There is no traffic.  If the Sims don't ever commute, and the traffic simulator merely recalculates routes, then where is the traffic?  There are the cute little automata, but most people know that they have only a very slight connection with what's happening in the game.  But what about the numbers on the roads, in the MT stations, in the residences, at the jobs?  And what about the two different traffic views, Congestion and Volume?  These are all results from the last traffic simulator run, and they remain static until the next traffic simulator run, months away.  They show a summary of the routes the Sims would follow on the day immediately after the last run of the traffic simulator.  But the Sims don't actual travel these routes; for the game's purposes, they don't need to.  The game just needs to know where these routes are so it can make it look to the players like the Sims are commuting.  It's as if the traffic simulator constructs a detailed photograph of all aspects of traffic in the city whenever it runs, and whenever you enquire about anything having to do with traffic, it shows you the relevant part of the static photograph, which may have been taken months before.  But since the Sims aren't really commuting, and there isn't really any traffic, then...

There are no accidents.  No, this is not some grand philosophical statement; I'm talking about vehicular accidents here.  Now those who are familiar with the traffic simulator exemplar might say, "Wait a minute!  There are four different properties referring to accidents.  What are those all about?"  Internally, accidents are simply another form of congestion, added to the main congestion figures.  The amount that is added is based on the settings of the Congestion to Accident Probability and Capacity to Accident Probability properties in the exemplar.  But accidents don't actually occur in the traffic simulator, because the traffic simulator does not manage dynamic traffic flow.  There is no dynamic traffic to flow.  (This all gets a little Zen-like after a while.)  However, there are the cute little automata, and the Accident Duration and Accident Check Period properties  govern how accidents appear to the player.  Since the automata accidents are tied to the accident probability, which in turn is tied to congestion, accidents are still a good indication of how congested a road is getting.  This is true even through accidents don't actually "happen" in the traffic simulator.  So when you see an accident happening with the automata, nothing is actually happening at that moment on any deeper level in the game.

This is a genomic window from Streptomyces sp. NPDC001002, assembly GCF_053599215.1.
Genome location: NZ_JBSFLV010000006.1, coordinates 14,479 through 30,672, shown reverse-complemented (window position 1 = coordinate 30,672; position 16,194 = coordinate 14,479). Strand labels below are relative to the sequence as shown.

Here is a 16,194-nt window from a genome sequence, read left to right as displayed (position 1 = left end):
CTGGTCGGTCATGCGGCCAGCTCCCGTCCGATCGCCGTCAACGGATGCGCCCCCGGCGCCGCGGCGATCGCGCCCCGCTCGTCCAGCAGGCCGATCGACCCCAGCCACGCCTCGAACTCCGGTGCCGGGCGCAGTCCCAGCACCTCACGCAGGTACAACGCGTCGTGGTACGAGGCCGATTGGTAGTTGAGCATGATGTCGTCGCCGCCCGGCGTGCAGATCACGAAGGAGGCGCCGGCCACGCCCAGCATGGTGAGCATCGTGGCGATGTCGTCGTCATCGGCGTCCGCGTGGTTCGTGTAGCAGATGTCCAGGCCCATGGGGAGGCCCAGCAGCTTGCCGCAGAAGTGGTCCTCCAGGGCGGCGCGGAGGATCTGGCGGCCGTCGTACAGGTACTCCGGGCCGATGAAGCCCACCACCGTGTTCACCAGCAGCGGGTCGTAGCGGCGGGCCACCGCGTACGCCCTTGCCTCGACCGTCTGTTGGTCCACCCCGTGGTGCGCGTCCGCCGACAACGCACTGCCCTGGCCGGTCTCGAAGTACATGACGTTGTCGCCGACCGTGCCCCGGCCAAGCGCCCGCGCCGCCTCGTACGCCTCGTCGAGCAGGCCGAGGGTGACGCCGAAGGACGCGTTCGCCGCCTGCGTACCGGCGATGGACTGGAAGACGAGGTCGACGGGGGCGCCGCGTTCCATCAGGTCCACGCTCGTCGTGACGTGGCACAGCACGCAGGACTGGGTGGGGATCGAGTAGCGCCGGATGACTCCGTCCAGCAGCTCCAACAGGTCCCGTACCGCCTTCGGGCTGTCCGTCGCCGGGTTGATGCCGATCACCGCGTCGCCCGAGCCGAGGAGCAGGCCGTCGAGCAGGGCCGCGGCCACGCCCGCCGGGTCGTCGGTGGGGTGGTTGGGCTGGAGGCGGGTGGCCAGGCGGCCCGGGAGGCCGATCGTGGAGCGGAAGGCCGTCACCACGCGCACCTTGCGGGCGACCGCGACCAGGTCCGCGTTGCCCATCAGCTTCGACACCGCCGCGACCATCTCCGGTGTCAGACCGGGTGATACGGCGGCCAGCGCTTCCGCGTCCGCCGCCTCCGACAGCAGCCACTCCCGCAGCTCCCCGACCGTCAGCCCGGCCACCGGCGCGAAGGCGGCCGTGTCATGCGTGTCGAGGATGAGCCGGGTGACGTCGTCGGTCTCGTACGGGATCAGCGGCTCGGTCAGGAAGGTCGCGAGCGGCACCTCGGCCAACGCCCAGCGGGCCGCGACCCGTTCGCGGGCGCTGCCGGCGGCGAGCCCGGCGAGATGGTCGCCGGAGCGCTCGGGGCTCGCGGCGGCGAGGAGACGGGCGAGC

The building query numbers are often misinterpreted.  I have to plead guilty to this one myself.  However, at this point, it's possible to say definitively what they are.  The second figure in the Current Occupancy (for residences) or Current Jobs (for commercial or industrial buildings) is the maximum potential occupancy of the building.  I think this has been pretty obvious to everybody.  For residences, the first figure in this field refers to the actual potential occupancy; this means the maximum number of Sims who are currently able to live in the building.  Normally, in a thriving city where the population is constantly growing, every residential building is fully occupied, and this first number corresponds to the population of the building.  However, in cities where the population is static or declining, the actual population of the building may be less than this first figure.  It is the actual population number that is used when determining a city's total population.  Unfortunately, there is no way to exactly determine what it is for a particular residential building.  Meanwhile, for commercial and industrial buildings, the first figure refers to the actual number of jobs available in the building; it does not indicate how many Sims are actually working there.  The first figure in all cases tends to be fairly close to the second number, unless the building is abandoned, in which case it is zero.  The Prima manual is incorrect in describing what these numbers mean.

To determine the actual number of workers in a residence, you need to use the Route Query Tool, which lists commuters by travel type.  However, you can't simply add up all the numbers here to get the total number of commuters, as those Sims who take multiple travel types to work will be listed multiple times.  For example, a Sim who takes a bus to a subway stop and then takes the subway the rest of the way to work will be listed under both Bus and Subway categories.  So finding the actual number of commuters may take a little work, including looking at the actual routes that the Sims take.  Jobs for commercial and industrial buildings work in a similar way.  It is this hidden number of commuters or jobs that determines whether a building becomes abandoned; only the actual workers count in this decision.